A few months later, Perez sued Sturgis Public Schools and the Sturgis Board of Education in federal court. He brought one ADA claim and one claim under Michigan law. This time, Perez alleged that the school discriminated against him by not providing the resources necessary for him to fully participate in class. Along with declaratory relief, Perez sought compensatory damages for his emotional distress.

Sturgis moved to dismiss the case. It said that the IDEA required Perez to complete certain administrative procedures before bringing an ADA claim. And it argued that because Perez did not follow those procedures—Perez settled his IDEA claim before it was adjudicated—the IDEA barred Perez's suit. The district court agreed. It dismissed the ADA claim for failure to exhaust and declined to exercise supplemental jurisdiction over the remaining state-law claim. Perez appealed.

II.
A.

Under the Individuals with Disabilities Education Act, children with disabilities have a right to a "free appropriate public education" (FAPE). 20 U.S.C. § 1412(a)(1). To that end, public schools must provide educational services tailored to disabled children's individual needs. Endrew F. ex rel. Joseph F. v. Douglas Cnty. Sch. Dist. RE-1 , ––– U.S. ––––, 137 S. Ct. 988, 993, 999, 197 L.Ed.2d 335 (2017).

Sometimes a school falls short. When that happens, parents can seek redress through the IDEA. The IDEA encourages informal conflict resolution, but it provides for increasingly formal mechanisms if a disagreement persists. First, the parents file a complaint with the school and meet with school officials. If the parties can't agree, either party can request mediation. Finally, if that doesn't work, the parents are entitled to a full hearing before an impartial "hearing officer." 20 U.S.C. § 1415(b)(f). The hearing officer's job is to decide whether the student is receiving a "free appropriate public education." Id. § 1415(f)(3)(E). Either the state or the local school district can conduct the hearing. In the latter case, the losing party may appeal the ruling to the state. Id. § 1415(f)(1)(A), (g).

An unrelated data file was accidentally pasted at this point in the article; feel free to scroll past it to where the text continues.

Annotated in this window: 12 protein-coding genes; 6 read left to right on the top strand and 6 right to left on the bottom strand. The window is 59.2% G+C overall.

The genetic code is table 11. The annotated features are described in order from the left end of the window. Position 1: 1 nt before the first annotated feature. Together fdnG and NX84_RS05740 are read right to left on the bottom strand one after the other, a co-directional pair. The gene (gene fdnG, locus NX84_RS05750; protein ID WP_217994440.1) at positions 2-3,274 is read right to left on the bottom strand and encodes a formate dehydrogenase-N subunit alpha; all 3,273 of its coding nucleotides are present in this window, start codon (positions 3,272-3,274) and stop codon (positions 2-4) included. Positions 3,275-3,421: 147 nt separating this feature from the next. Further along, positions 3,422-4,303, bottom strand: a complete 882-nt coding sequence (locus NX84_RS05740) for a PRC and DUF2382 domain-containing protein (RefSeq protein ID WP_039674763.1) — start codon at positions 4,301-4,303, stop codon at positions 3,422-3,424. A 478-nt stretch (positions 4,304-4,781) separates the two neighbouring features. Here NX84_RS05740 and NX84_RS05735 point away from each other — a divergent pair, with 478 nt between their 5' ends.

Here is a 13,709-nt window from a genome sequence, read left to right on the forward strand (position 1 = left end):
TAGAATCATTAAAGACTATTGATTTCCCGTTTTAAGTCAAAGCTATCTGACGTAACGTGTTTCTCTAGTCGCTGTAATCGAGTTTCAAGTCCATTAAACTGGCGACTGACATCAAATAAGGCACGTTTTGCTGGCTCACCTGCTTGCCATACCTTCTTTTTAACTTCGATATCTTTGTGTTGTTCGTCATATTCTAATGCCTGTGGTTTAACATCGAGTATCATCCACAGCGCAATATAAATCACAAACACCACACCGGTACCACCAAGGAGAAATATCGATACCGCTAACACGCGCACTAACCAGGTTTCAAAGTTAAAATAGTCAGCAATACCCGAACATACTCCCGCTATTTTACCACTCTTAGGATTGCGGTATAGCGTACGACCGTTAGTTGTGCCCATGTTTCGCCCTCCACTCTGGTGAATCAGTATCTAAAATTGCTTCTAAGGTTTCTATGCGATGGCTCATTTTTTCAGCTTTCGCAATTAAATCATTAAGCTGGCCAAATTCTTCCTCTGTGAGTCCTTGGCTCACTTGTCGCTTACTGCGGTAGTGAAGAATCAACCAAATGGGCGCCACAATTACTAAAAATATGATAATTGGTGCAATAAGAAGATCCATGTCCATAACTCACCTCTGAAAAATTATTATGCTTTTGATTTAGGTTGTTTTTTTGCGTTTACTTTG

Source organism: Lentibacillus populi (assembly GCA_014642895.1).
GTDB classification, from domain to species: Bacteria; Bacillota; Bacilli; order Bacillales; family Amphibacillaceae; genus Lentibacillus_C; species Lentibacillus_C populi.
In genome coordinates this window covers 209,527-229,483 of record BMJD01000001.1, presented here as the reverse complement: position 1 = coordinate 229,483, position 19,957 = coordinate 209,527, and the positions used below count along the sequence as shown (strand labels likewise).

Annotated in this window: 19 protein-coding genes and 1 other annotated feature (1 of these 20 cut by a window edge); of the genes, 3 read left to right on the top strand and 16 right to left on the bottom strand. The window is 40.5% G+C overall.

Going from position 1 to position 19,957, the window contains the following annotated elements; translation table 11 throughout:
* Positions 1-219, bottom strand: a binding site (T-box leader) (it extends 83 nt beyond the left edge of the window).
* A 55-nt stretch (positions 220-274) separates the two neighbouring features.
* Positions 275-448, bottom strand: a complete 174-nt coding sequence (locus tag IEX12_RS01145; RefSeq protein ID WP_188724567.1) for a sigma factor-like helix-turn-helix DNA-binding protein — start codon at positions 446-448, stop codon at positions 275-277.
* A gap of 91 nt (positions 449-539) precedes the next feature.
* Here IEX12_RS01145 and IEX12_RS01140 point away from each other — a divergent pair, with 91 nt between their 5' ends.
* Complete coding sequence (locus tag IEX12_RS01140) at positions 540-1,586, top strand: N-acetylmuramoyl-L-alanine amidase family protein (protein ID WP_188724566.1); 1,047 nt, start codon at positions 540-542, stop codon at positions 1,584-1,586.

Once the state has had its say, the administrative process is over. There remains one last option for aggrieved parents: a lawsuit in federal or state court. 20 U.S.C. § 1415(i)(2)(A).

Some parents would rather not trudge through an administrative process before coming to court. But federal law requires parents to complete the IDEA's administrative process before bringing any suit under federal law that concerns the "denial of a free appropriate public education." This requirement includes even parents who forgo their IDEA claims and sue under another statute: Parents must first "exhaust[ ]" the IDEA's administrative procedures "to the same extent as would be required had the action been brought under [the IDEA]." 20 U.S.C. § 1415(l ).